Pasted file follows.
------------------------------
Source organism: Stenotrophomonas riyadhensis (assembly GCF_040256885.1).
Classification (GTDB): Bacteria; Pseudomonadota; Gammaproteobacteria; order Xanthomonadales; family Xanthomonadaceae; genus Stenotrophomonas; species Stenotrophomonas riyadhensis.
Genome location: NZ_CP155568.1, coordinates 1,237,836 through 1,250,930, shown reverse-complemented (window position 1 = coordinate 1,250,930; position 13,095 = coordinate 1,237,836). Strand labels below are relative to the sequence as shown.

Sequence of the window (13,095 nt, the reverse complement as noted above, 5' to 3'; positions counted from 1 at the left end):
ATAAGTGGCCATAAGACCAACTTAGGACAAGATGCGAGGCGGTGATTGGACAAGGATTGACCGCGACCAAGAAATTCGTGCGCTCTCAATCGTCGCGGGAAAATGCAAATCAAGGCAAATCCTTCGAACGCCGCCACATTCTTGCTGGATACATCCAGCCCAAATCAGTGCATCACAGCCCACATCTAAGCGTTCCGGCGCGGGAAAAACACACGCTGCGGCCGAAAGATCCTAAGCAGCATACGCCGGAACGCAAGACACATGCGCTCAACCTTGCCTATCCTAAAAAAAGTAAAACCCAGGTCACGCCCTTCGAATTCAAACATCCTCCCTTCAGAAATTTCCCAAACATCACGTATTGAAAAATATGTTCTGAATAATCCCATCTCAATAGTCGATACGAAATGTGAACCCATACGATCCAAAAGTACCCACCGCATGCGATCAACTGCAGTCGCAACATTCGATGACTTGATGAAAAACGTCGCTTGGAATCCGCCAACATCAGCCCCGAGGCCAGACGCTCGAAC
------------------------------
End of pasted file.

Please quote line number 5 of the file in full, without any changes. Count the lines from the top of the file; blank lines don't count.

ATAAGTGGCCATAAGACCAACTTAGGACAAGATGCGAGGCGGTGATTGGACAAGGATTGACCGCGACCAAGAAATTCGTGCGCTCTCAATCGTCGCGGGAAAATGCAAATCAAGGCAAATCCTTCGAACGCCGCCACATTCTTGCTGGATACATCCAGCCCAAATCAGTGCATCACAGCCCACATCTAAGCGTTCCGGCGCGGGAAAAACACACGCTGCGGCCGAAAGATCCTAAGCAGCATACGCCGGAACGCAAGACACATGCGCTCAACCTTGCCTATCCTAAAAAAAGTAAAACCCAGGTCACGCCCTTCGAATTCAAACATCCTCCCTTCAGAAATTTCCCAAACATCACGTATTGAAAAATATGTTCTGAATAATCCCATCTCAATAGTCGATACGAAATGTGAACCCATACGATCCAAAAGTACCCACCGCATGCGATCAACTGCAGTCGCAACATTCGATGACTTGATGAAAAACGTCGCTTGGAATCCGCCAACATCAGCCCCGAGGCCAGACGCTCGAAC